With this article we continue our reviews of the relatively new class of network devices called ADSL routers. Today, it is the WL-600g model from ASUS. We have already tested routers from ASUS on our site and we’ll take the earlier tested WL-500g Premium as a point of reference for today’s performance analysis. Why? The fact is many users are asking the question if they should buy a WL-600g or pay some more and buy a WL-500g Premium plus an inexpensive ADSL modem. This is a well-grounded question.
The two routers are indeed very similar, except that the WL-600g offers an ADSL modem as a WAN interface. Both are devices of the All-in-one Home Gateway type. It means that besides being a router with an integrated Ethernet switch each of them offers a Wi-Fi access point (802.11.b/g) and extra features (namely, two USB 2.0 ports) on board. The WL-500g Premium has already earned a reputation of a router with extensive hardware resources, flexible settings (especially with alternative firmware), and high performance.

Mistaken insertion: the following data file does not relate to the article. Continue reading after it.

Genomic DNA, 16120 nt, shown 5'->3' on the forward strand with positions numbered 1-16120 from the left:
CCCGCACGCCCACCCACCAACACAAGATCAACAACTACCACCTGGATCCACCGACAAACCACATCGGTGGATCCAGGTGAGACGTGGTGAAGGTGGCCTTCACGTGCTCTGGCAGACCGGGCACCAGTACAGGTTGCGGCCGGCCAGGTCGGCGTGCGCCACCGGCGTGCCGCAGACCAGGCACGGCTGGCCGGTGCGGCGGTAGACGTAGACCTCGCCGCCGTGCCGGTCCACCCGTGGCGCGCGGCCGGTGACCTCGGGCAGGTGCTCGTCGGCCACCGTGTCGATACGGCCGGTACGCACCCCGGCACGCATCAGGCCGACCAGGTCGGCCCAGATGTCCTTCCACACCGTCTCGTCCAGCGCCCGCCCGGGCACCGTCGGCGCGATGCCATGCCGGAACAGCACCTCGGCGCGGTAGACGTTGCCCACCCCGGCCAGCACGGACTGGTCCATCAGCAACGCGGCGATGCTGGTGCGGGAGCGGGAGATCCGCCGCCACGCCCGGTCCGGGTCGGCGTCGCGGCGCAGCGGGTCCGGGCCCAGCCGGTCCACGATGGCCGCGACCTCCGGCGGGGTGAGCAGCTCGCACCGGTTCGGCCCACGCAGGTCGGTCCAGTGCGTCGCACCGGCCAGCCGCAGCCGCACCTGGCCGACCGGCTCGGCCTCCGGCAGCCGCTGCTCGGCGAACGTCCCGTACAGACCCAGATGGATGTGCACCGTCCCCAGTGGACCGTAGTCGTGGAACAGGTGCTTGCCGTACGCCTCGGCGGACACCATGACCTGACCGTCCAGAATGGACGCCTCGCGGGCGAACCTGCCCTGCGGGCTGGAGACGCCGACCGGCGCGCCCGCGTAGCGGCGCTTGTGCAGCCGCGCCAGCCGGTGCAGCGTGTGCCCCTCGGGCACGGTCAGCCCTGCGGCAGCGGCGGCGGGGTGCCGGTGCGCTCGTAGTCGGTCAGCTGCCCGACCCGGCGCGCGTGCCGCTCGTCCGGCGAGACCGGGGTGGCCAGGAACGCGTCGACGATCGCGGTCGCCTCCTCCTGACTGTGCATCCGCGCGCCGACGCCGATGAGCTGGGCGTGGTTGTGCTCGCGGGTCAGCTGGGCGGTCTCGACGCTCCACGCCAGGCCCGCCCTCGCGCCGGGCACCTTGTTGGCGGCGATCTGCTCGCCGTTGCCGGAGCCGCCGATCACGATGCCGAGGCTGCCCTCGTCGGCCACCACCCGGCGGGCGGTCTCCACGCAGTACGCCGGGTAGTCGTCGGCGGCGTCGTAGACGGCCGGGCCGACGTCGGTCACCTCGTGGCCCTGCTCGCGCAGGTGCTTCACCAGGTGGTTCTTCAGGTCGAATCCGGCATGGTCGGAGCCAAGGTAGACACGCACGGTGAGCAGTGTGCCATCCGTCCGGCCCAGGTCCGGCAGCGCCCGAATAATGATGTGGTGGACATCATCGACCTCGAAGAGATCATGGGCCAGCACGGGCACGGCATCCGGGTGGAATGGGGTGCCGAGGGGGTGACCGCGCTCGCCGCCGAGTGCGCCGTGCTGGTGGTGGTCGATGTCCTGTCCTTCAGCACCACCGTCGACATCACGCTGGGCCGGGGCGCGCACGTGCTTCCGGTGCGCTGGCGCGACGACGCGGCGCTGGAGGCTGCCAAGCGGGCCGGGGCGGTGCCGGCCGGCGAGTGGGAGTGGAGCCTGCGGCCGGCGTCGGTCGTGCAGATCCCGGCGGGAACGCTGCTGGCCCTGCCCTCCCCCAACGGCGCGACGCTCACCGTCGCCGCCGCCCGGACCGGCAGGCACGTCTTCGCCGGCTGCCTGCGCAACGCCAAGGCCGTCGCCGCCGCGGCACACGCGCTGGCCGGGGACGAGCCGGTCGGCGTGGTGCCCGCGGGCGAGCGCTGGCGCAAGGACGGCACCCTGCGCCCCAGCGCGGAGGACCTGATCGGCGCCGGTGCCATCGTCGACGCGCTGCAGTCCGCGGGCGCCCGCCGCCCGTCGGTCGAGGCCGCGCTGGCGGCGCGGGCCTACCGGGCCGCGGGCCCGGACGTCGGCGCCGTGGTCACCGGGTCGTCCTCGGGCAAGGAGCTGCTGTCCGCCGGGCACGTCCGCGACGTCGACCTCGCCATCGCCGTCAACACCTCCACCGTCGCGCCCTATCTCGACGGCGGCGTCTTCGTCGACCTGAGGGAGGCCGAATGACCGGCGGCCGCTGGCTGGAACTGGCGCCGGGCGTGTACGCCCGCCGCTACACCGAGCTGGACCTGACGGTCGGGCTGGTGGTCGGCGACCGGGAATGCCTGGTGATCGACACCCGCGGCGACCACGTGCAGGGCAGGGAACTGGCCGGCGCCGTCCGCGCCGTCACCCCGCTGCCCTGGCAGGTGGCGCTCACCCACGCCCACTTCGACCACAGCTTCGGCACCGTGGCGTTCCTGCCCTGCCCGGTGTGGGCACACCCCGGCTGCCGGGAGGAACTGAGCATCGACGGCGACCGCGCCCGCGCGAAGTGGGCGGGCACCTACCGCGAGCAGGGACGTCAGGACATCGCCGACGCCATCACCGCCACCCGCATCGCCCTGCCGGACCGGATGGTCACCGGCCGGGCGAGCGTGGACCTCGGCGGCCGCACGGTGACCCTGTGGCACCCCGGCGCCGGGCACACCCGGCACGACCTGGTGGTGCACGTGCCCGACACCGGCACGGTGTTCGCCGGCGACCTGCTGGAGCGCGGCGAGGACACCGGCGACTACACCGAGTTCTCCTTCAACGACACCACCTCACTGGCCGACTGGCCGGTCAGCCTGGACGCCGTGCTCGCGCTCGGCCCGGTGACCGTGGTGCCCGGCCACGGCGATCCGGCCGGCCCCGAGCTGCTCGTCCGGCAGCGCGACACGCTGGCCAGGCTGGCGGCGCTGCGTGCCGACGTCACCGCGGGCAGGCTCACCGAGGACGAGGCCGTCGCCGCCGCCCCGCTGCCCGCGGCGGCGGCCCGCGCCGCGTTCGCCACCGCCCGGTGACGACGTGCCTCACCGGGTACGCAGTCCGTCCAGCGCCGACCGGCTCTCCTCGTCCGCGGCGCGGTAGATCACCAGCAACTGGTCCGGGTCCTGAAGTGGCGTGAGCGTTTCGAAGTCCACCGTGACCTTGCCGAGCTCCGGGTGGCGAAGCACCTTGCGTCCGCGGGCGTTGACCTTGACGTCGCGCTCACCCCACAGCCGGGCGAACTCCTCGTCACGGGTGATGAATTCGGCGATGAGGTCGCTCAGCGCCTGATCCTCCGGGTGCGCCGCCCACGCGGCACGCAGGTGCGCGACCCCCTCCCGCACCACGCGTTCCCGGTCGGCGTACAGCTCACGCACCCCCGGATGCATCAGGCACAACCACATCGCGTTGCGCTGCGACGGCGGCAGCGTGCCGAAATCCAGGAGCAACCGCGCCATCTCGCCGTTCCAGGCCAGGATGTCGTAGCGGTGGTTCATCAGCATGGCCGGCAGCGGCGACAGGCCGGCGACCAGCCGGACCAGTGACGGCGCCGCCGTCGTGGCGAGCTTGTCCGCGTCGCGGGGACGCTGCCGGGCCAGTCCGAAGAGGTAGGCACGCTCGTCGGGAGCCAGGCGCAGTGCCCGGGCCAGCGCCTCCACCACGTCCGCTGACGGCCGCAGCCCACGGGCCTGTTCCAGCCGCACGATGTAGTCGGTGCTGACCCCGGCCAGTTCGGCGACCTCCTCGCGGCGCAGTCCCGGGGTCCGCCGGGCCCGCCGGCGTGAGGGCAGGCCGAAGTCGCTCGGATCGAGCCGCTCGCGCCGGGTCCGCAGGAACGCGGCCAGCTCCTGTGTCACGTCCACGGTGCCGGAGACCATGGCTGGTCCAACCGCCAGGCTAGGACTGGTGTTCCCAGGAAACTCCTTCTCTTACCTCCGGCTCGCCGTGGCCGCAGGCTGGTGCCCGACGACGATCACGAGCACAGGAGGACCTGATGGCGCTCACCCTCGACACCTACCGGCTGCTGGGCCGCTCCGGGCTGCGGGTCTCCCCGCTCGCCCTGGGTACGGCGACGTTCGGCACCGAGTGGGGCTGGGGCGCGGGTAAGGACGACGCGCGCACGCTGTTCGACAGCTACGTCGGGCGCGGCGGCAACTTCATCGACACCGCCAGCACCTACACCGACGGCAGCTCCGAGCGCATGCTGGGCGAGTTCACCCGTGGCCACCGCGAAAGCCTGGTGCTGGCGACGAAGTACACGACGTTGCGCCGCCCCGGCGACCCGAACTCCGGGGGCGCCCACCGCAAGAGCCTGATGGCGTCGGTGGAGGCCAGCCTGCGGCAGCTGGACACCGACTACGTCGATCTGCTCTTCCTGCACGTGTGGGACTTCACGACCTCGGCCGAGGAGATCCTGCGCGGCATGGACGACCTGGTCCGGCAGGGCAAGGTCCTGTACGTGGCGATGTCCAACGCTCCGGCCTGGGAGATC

We’ll check out the WL-600g in this review and try to answer the question above.
So, let's get started.
Specification and Accessories
WEP, WPA, WPA2
External dipole antenna
DFDM with BPSK, QPSK, 16QAM, 64QAM, DBPSK
2.4 - 2.5 GHz
Nominal data transfer rate
-802.11g: 6, 9, 12, 18, 24, 36, 48, 54Mbps
-802.11g: 14~16dBm (at normal temp. range)
-74 ~ -75dBm@54Mbps
11 for North America, 14 for Japan,
1 RJ-11 ADSL 2/2+ port
Supported types of
4 RJ-45 (10/100 BaseT) Fast Ethernet
2 USB 2.0 ports
External 12V power supply
215 x 160 x 42 mm
The box with WL600g contains:
- WL600g router with an antenna
- Quick Start Guide
- CD with utilities and user manual
- Category 5 Ethernet cable
- Phone cable
- Splitter (even two splitters were included with our sample of the router)
- External 12V/1.25A power adapter
A problem occurred with that power adapter during our tests. It burned out, actually. After a couple of days of operation, we found the router showing no signs of life. It turned out that its power adapter had failed. One chip in the adapter’s regulation circuit was completely burned out. We suppose it is a factory defect because there were an ADSL modem and another router plugged into the same power-line filter and they hadn’t even hung up. So, there was no voltage surge or something.